Parashat Sh’lah L’kha
Shabbat Table Talk
Week of 11 June – 17 June 2017
Torah portion: Num. 13:1-15:41 Haftarah: Joshua 2:1-24
This parashat opens with the people of Israel ready to enter the Promised Land. Parashat Sh’lah L’kha literally means ‘send for yourself,’ “that is, for your own purposes (not Mine). G-d seems to be saying, ‘I have told you already that the land is good and that I will give it to you. If you need human confirmation of that, go ahead and send scouts.’” (Num. R. 16:8 in Etz Hayim 840)
At the people’s insistence, therefore, and on instructions from G-d, Moses sends leaders from each of the twelve tribes to scout out the land. Having thus questioned G-d’s ability to lead them to their final promise, they sin against G-d and thus cause a whole generation to die in the desert and delay entry into the Promised Land. A tragic turn of events, to be sure.
We can follow the events as follows; opportunity to enter the Promised Land, doubt and a need to verify, scouts sent from the 12 tribes (13.1-20), the goodness of the Land is confirmed (13.21-29), more doubt because of conceived danger of giants, a desire to return to the old and familiar or to die (13.31-14.5), then threats from G-d because of doubting, punishment with 40 years in the desert (14.11-38) and requirements of the new generation when they come to receive their new land (15.1-36).
In the end, then, the people did not believe in their own ability to ‘attack and conquer the Promised Land,’ and by implication did not believe in God’s ability to ensure their victory. As a result, they were left to wander for 40 years in the desert. (Etz Hayim, 840)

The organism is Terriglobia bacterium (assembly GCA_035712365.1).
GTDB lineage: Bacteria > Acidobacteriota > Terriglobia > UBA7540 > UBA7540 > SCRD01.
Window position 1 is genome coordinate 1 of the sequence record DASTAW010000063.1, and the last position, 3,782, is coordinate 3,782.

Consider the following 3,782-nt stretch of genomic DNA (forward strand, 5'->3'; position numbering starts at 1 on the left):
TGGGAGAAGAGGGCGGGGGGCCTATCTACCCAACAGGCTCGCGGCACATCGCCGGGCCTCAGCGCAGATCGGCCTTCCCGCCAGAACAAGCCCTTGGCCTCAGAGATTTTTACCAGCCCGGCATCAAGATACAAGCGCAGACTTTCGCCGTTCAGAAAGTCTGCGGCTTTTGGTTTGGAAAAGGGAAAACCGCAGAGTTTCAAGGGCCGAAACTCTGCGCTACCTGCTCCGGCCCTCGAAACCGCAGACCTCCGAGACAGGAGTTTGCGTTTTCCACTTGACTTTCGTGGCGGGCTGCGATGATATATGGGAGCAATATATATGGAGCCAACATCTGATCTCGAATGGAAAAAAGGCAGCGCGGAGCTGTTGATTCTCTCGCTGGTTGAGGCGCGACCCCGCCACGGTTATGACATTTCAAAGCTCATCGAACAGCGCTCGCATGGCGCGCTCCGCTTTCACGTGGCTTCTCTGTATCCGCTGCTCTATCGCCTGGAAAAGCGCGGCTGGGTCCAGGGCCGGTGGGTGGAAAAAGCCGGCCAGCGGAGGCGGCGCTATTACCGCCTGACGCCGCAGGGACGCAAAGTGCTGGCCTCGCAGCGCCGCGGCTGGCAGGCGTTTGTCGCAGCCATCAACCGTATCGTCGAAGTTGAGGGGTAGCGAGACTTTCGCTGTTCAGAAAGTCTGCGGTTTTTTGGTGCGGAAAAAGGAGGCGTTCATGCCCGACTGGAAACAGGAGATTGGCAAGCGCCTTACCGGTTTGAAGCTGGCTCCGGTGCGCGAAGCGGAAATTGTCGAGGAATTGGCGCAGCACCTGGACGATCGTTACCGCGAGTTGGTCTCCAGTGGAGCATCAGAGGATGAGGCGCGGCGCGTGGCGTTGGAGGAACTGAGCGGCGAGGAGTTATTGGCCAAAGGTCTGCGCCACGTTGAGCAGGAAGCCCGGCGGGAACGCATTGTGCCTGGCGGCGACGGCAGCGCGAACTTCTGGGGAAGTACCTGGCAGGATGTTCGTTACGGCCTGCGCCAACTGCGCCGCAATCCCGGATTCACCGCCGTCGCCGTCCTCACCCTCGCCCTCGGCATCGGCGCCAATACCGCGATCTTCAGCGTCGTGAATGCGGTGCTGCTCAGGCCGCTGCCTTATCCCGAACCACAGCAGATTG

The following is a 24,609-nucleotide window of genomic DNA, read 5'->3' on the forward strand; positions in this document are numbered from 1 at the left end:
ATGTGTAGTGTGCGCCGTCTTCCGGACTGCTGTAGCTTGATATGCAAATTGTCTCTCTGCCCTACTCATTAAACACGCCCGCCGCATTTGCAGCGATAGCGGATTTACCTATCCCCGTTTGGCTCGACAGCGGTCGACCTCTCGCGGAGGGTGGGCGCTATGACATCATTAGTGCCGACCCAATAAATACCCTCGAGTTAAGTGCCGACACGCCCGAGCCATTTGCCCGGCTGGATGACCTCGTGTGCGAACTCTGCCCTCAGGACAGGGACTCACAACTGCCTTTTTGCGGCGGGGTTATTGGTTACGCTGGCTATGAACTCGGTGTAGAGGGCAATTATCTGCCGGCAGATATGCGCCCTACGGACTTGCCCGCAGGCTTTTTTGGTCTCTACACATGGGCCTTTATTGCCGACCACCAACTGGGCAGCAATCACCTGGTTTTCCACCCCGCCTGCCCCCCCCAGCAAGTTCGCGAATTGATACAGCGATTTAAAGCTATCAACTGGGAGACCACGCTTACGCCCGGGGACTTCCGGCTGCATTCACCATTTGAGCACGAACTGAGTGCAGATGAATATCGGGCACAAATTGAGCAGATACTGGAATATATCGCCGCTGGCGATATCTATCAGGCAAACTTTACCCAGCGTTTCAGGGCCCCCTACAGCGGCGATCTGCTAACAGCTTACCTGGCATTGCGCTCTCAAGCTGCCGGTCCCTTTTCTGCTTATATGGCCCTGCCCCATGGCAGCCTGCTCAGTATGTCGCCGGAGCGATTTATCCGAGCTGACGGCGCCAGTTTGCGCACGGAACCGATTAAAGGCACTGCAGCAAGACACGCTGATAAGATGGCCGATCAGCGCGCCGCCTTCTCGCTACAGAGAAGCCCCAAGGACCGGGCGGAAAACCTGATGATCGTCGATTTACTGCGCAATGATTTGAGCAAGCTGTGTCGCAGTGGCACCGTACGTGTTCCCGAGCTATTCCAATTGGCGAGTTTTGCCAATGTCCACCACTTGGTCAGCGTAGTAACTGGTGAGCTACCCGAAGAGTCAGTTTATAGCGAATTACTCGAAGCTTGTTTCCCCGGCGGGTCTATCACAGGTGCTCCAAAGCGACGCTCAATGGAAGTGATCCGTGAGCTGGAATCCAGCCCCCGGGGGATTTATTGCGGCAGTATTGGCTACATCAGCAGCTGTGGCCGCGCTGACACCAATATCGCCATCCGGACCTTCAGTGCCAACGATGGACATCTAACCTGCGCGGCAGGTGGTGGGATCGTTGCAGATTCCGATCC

Maimonides describes very well the consequences of such an experience, in a manner that mirrors everyday life; “One cannot be expected to leave the state of slavery, toiling in bricks and straw, and go fight with giants. It was therefore part of the divine wisdom to make them wander through the wilderness until they had become schooled in courage, until a new generation grew up who had never known humiliation and bondage.” (Maimonides in Etz Hayim, 840).
The people had truly experienced a sense of hopelessness, “If only we had died in the land of Egypt,” (14.2) they exclaimed! “A sense of helplessness, a feeling of inadequacy, and inability to deal with one’s problems can lead to a person’s giving up on life and wishing for death. In contrast, a sense of hope in the possibility of a brighter future, a belief that God can help us to do what we find hard to do unaided, can banish that sense of futility and restore the will to live.” (Etz Hayim, 845)
Can we find that hope by reminding ourselves of the purpose of G-d’s covenant with Israel, of the exile in Egypt and the Exodus, of the giving of the Torah, and of the entry and conquest of the Promised Land? Was not all this but to make this world into a home for G-d, “which means to disseminate Divine consciousness to the entire world,” thus creating that will to live and to serve G-d? (Sh’lah L’kha Commentary, 78) What might be our response?
For Reflection and Discussion: 1) What has been my ‘Promised Land’ and have I had to send ‘scouts’ to check it out or have I trusted in G-d’s word? 2) Reflect upon how I have made of my world ‘a home for G-d,’
Bibliography: Commentary on Sh’lah L’kha, http://www.chabad.org/media/pdf/295/xElv2957006.pdf, Plaut, The Torah: A Modern Commentary (New York, 2005), Etz Hayim, Torah and Commentary, (New York, 2000)
This week’s teaching commentary was prepared by
Julien Fradette, Winnipeg, MB, CANADA, Bat Kol alumn 2011
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